Headlines: January 25th, 2011

Employers are reluctant to take on young people unless they have had some work experience. Currently, gaining work experience beyond two weeks can result in loss of benefit. Under the new scheme there will be no loss of benefit for the first eight weeks.

According to the latest official figures released last week unemployment has risen dramatically, particularly among young people. The total number of people under 25 who are out of work increased by 32,000 to 951,000 in the three months to November – at 20.3% the highest unemployment rate for 20 years. Among those aged 16 to 17 total numbers rose by 27,000 in the same period.

Research by the Chartered Institute of Personnel and Development shows employers are reluctant to hire from groups where they feel basic job skills, experience and reliability are lacking. The Institute believes that work experience is a perfect way to break the vicious circle of no experience/no job, and give young people an opportunity to develop and demonstrate the skills and commitment employers need.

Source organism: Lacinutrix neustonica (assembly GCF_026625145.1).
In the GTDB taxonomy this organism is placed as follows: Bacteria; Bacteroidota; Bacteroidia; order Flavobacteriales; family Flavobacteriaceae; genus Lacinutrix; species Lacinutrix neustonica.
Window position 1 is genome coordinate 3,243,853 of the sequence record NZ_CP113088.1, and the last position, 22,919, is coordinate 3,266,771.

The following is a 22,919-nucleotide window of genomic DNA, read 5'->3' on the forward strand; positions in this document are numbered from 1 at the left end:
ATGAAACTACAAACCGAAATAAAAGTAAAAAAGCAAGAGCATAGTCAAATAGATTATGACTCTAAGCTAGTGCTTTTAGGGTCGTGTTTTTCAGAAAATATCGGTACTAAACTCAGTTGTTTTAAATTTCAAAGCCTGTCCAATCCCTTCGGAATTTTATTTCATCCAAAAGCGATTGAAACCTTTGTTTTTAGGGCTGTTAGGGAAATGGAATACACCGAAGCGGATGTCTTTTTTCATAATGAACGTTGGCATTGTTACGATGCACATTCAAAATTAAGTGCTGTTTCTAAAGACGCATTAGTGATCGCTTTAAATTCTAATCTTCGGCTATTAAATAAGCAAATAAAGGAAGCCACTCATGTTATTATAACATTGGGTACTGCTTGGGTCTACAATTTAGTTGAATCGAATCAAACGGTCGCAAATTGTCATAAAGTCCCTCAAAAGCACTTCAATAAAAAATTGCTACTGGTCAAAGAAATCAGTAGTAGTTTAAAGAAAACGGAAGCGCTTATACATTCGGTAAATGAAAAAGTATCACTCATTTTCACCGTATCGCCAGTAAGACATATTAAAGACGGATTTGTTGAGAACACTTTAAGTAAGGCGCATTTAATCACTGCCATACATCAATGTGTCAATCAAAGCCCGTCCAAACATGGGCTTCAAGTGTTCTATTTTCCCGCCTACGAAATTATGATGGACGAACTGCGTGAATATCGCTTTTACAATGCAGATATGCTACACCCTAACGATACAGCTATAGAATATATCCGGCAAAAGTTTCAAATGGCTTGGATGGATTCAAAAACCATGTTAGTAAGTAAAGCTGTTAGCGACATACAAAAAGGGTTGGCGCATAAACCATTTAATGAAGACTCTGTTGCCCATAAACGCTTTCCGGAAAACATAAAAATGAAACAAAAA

This extended period of work experience will allow young people to get a proper stint in a business, gaining valuable experience, getting a decent entry on their CV and providing real value to the employer.

The new initiative covers young people between 18 and 21. They will be matched by Jobcentre Plus with employers looking for people to do work experience. From now on specialist staff in Jobcentre Plus will work with businesses across the country to seek out the best work experience opportunities.

Work experience is getting the backing of some of Britain’s leading employers such as Homebase, Hilton Hotels, McDonalds, ISS Facilities Management, Chums, De Vere Hotels, Carillion, Coyle Personnel and Punch Taverns, and business leaders such as David Frost of the British Chambers of Commerce.

The Forum of Private Business has cautiously welcomed the initiative, but it has warned that more needs to be done to review the quality of training they receive and free apprenticeships and work placements from red tape. The Forum’s Chief Executive, Phil Orford called for a ‘holistic’ approach to tackling youth unemployment.